Summary

Briefing Summary: The EU long-term strategy as an opportunity for Just Transition

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Photo by Skeeze on Pixabay

The success of decarbonisation policies depends critically on whether they manage socio-economic consequences in a just way. This has, amongst others, become visible in coal phase-out debates across Europe.

The recent publication of the European Commission’s strategic long-term vision for a climate neutral Europe by 2050 sets out the extent of the forthcoming transition across sectors, constituencies and geographies. This offers the opportunity to lay the grounds for designing a Just Transition.

Our analysis of possible transition challenges and opportunities in the European energy, transport and agricultural sector finds that a framework for analysing and managing a Just Transition needs to include the following aspects: employment and financial impacts, impacts on consumers and citizens, the geographic distribution of impacts and the impacts from climate change itself, in particular if action is delayed.

While the significance of these aspects differs across sectors, this paper identifies five elements for a successful Just Transition that are common across sectors and complement the EU’s 2050 vision:

  1. A clear sense of medium and long-term direction to give planning certainty: The EU and Member States need to establish a goal of climate neutrality by 2050 following the presentation of the Commission’s proposal. Additionally, intermediate climate milestones for 2030 need to be adjusted to be in line with a climate neutral scenario.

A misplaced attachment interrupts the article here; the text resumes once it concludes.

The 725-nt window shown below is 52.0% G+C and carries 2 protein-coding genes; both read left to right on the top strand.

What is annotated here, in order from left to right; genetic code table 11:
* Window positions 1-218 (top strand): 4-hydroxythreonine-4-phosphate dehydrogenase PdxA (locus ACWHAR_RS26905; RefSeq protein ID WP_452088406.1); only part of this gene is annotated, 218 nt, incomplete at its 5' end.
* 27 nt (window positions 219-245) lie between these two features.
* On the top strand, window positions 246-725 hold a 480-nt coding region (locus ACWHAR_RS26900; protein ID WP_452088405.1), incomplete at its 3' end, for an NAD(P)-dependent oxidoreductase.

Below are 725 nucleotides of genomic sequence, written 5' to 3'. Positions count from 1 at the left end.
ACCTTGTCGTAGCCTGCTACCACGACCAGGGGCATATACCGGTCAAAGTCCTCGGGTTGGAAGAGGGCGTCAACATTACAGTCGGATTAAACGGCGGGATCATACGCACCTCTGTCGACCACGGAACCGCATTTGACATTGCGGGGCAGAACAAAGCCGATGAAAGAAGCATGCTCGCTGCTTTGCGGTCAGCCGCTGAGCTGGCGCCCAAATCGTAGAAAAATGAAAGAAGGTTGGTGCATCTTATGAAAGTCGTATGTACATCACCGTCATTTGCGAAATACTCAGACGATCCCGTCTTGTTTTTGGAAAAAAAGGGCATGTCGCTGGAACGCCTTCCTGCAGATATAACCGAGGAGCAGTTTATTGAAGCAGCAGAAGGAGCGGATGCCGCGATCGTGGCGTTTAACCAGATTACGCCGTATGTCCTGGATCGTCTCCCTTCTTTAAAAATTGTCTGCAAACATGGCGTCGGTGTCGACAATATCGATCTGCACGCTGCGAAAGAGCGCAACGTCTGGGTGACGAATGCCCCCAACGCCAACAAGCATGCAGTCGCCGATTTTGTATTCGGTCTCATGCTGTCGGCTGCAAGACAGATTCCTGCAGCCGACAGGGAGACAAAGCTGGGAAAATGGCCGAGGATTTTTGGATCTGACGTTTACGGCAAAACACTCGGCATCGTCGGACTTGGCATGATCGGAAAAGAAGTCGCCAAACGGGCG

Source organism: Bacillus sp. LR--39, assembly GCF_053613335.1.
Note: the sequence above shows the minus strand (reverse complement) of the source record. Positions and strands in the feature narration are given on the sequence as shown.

2. Mapping transition trajectories for sectors and regions: To enable sectors and regions to undertake their own transition planning the next EU Commission needs to develop sectoral and regional pathways to climate neutrality. For example, Member States should call on the next European Commission to make a priority of developing a strategy for industry decarbonisation.
  3. Include all dimensions of Just Transition: Fair balancing of all interests across society requires a comprehensive Just Transition framework. This framework should incorporate negative and positive impacts associated with accelerated climate action, such as job losses and opportunities, as well as the impacts from delaying climate action.
  4. The EU enables regions and sectors to design and implement a transition: By providing relevant data, analytical tools and financial support the EU can support Member States and local stakeholders in their efforts for designing a Just Transition.
  5. Identify key actors in the Just Transition: Designing good Just Transition policies goes beyond the remit of energy or climate departments. For example, aligning skills development or providing tax incentives might require the involvement of education ministries or the Treasury.

Read the full briefing, The EU long-term strategy as an opportunity for Just Transition: five elements for success, here.